MonadReader - Take 2

The approach of "effect rotation" can be applied to our situation as well. All we need to do, is to directly lift the reader-like interface that ZIO provides into a proper typeclass, we'll call it MonadReader, just to confuse future generations:

trait MonadReader[F[-_, _]] {
  def flatMap[R1 <: R, R, A, B](fa: F[R, A])(f: A => F[R1, B]): F[R1, B]

  def map[R, A, B](fa: F[R, A])(f: A => B): F[R, B]

  def pure[A](a: A): F[Any, A]

  def accessM[R, A](f: R => F[R, A]): F[R, A]

  def provide[R, A](fa: F[R, A])(environment: R): F[Any, A]
}

Since this is a non-standard typeclass, I've inlined the definition of Monad into it. If we were to create a library around this, we'll have to rewrite the Monad hierarchy in terms of the F[_, _] type-constructor. Note again the variance annotation on F, it will be crucial for the ability to do type inference when composing algebras. Additionally, that's what allows us to define F[Any, _] as a value that doesn't have any dependencies, contravariance allows it to interoperate with any other F[R, _].

We can redefine our Console to use this newly introduced bi-functor:

trait Console[F[_, _]] {
 def console: Console.Service[F]
}

object Console {
 trait Service[F[_, _]] {
   def putStrLn(line: String): F[Any, Unit]

   val getStrLn: F[Any, String]
 }

 def apply[F[-_, _]](implicit reader: MonadReader[F]): Syntax[F] = new Syntax

 class Syntax[F[-_, _]](implicit reader: MonadReader[F]) {

   def putStrLn(line: String): F[Console[F], Unit] =
     reader.accessM(_.console.putStrLn(line))

   val getStrLn: F[Console[F], String] =
     reader.accessM(_.console.getStrLn)
 }
}

So we can now write:

class Programs[F[-_, _]:  MonadReader] {
  // Given the appropriate imports
  
  val complexInteraction =
    for {
      _ <- putStrLn("Good morning, what is your name?")
      name <- getStrLn
      _ <- savePreferences(name)
      _ <- debug("Saved $name to configuration")
      _ <- putStrLn(s"Good to meet you, $name!")
    } yield ()
}

This infers just as before, and given that F is set to be some ZIO-like type, we've also regained the performance loss we had from ReaderT. At the same time, there's no loss of testability, since our ReaderT type implements MonadReader as well, and so we can run our tests in something like ReaderT[Writer, ?, ?].

Taking a closer look at what we have, there's something a bit off about our code. Why does Console take a bi-functor F[_, _]? Seeing how the actual methods we define for Console return F[Any, _], it's obvious that it doesn't really care about the first type-parameter. Which makes sense, Console doesn't depend on anything, so it doesn't need anything from the environment.

It looks like our MonadReader optimization polluted places that shouldn't really care about it. We can do better than that.

Regaining Mono-functoricity

Using the bi-functor context everywhere is suboptimal not only for the aesthetic reason mentioned above, but also due to the fact that one can imagine a mixed codebase, where both the reader and the standard finally tagless approaches are used in tandem. Polluting the basic algebras with the reader-like bi-functor will force the whole codebase to align to the new approach (of course, if you already are into ZIO, adding numerous type-parameters to everything shouldn't scare you all that much).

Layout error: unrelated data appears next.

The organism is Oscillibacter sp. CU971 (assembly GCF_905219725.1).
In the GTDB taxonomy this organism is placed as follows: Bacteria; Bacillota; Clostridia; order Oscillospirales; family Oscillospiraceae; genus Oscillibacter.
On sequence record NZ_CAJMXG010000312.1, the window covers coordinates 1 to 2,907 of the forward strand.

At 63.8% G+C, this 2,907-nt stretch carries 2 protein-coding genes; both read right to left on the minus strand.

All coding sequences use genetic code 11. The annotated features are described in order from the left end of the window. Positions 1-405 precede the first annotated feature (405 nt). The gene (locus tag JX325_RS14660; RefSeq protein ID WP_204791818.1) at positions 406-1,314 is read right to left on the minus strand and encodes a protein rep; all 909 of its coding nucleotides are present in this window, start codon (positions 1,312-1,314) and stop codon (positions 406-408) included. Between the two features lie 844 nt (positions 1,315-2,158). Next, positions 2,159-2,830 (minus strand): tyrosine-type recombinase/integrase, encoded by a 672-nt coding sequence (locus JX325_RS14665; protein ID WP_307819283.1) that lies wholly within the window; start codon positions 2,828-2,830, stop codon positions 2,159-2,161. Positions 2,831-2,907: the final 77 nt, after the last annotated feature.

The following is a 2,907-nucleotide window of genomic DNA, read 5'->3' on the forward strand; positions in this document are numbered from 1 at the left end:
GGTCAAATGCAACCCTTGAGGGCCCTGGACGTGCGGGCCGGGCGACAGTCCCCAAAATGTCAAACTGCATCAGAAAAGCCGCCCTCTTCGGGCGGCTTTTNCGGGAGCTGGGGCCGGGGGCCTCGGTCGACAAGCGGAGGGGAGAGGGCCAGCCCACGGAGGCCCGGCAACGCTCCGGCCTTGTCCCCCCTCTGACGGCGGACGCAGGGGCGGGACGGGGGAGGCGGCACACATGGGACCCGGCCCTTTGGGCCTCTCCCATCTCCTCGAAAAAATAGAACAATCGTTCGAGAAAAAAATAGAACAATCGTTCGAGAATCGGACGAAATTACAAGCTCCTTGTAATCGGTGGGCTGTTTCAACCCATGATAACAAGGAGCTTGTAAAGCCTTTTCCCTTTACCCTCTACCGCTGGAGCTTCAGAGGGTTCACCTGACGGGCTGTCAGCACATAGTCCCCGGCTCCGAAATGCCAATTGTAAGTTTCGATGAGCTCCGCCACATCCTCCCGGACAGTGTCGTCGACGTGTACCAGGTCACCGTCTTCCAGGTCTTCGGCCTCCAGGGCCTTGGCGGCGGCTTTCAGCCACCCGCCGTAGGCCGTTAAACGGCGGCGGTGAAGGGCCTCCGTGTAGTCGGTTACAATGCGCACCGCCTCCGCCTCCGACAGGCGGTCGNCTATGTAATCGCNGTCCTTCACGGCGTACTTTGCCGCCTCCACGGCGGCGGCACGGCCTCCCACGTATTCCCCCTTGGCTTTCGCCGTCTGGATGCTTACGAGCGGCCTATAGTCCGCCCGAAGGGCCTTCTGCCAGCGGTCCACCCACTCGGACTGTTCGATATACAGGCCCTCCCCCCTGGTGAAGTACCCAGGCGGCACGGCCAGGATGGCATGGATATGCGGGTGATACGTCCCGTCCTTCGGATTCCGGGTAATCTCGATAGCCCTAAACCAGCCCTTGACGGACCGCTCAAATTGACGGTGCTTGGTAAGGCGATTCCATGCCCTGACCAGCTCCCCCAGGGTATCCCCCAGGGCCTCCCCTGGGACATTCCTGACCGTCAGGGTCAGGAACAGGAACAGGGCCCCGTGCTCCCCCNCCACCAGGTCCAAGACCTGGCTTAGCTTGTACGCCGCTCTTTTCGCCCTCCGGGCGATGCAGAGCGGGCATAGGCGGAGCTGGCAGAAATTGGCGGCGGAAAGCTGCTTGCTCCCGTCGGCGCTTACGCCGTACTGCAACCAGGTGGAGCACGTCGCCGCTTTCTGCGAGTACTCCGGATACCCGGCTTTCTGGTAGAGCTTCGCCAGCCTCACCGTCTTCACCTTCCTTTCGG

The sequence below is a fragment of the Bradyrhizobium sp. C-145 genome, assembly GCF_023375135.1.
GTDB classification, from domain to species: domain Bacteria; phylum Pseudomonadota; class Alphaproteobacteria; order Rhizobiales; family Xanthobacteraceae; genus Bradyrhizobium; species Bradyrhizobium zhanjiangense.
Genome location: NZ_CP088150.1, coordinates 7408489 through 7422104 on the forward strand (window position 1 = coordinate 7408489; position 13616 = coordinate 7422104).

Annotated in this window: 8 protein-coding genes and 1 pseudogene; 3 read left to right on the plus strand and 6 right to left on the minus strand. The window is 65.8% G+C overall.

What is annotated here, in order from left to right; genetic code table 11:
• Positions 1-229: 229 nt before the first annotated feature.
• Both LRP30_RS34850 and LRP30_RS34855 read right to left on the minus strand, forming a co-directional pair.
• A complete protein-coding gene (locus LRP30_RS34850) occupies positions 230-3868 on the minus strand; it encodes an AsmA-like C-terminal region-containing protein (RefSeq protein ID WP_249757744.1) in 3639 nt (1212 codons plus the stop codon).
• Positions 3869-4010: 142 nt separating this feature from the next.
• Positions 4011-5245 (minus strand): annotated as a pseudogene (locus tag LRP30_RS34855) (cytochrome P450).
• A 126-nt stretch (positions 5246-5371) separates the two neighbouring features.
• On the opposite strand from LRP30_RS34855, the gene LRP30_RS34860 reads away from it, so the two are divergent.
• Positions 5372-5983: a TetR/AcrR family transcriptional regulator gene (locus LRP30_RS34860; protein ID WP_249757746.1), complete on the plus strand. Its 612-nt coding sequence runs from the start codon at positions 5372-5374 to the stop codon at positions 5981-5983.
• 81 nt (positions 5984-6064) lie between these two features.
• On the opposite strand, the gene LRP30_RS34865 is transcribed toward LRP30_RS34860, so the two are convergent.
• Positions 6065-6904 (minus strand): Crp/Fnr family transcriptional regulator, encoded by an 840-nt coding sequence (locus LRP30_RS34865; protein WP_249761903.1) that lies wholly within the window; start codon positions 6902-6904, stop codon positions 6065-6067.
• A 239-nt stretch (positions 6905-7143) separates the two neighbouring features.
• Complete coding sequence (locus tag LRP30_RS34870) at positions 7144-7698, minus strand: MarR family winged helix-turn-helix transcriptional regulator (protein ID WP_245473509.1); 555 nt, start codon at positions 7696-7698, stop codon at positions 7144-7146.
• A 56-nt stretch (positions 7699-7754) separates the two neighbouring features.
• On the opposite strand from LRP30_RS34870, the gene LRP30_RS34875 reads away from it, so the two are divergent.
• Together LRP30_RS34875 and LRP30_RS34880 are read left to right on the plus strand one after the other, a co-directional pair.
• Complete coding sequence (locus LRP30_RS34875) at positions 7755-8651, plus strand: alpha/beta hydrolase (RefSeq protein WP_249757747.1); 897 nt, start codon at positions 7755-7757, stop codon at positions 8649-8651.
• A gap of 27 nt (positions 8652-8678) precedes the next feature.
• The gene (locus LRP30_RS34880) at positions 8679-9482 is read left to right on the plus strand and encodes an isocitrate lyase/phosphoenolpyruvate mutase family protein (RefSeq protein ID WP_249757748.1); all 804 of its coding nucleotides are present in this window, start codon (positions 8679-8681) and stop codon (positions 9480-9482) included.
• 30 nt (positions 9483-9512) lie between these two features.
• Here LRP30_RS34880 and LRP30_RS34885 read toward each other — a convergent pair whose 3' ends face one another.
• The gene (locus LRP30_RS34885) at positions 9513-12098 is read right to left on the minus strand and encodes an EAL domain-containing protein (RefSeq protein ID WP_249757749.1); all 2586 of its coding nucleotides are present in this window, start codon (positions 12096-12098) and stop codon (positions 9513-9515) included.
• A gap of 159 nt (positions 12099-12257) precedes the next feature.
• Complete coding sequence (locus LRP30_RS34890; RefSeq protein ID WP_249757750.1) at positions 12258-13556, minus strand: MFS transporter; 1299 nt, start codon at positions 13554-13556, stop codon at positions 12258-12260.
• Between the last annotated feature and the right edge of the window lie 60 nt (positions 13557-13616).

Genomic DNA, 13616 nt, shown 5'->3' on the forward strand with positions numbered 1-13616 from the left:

To fix the situation, we can note that the only part of Console that really requires a bi-functor is the syntax extension that we use to wrap everything in MonadReader. And so, using the kind-projector plugin, we can juggle our types back in place:

trait Console[F[_]] {
  def console: Console.Service[F]
}

object Console {
  trait Service[F[_]] {
    def putStrLn(line: String): F[Unit]

    val getStrLn: F[String]
  }

  def apply[F[-_, _]](implicit reader: MonadReader[F]): Syntax[F] = new Syntax

  class Syntax[F[-_, _]](implicit reader: MonadReader[F]) {

    def putStrLn(line: String): F[Console[F[Any, ?]], Unit] =
      reader.accessM(_.console.putStrLn(line))

    val getStrLn: F[Console[F[Any, ?]], String] =
      reader.accessM(_.console.getStrLn)
  }
}

Console uses a single-argument type-constructor, while the Syntax class juggles the arity of the type-constructors to align everything with MonadReader. This works great till we take a look at the inferred type of the complexInteraction value:

F[Console[({ type Λ$[β] = F[Any, β] })#Λ$] with
  Logging[({ type Λ$[β] = F[Any, β] })#Λ$] with
  Persistence[({ type Λ$[β] = F[Any, β] })#Λ$], Unit]

If we are on the quest to gain ergonomics, that is definitely not it.

We can actually improve on the situation by doing some type-level trickery. Given the following definition:

trait With[F[_, _]] {
  type Any[A] = F[scala.Any, A]
}

This is essentially currying at the type-level.

We can now use this instead of kind-projector, to redefine F[Any, ?] as With[F]#Any. If we substitute this into our Syntax class from before, complexInteraction infers to:

F[Console[With[F]#Any] with Logging[With[F]#Any] with Persistence[With[F]#Any], Unit]

Which is not that terrible. Although, given the fact that one of the points raised against finally tagless is that it has a steep learning curve; adding type-level currying might not be the best way to make this topic more approachable.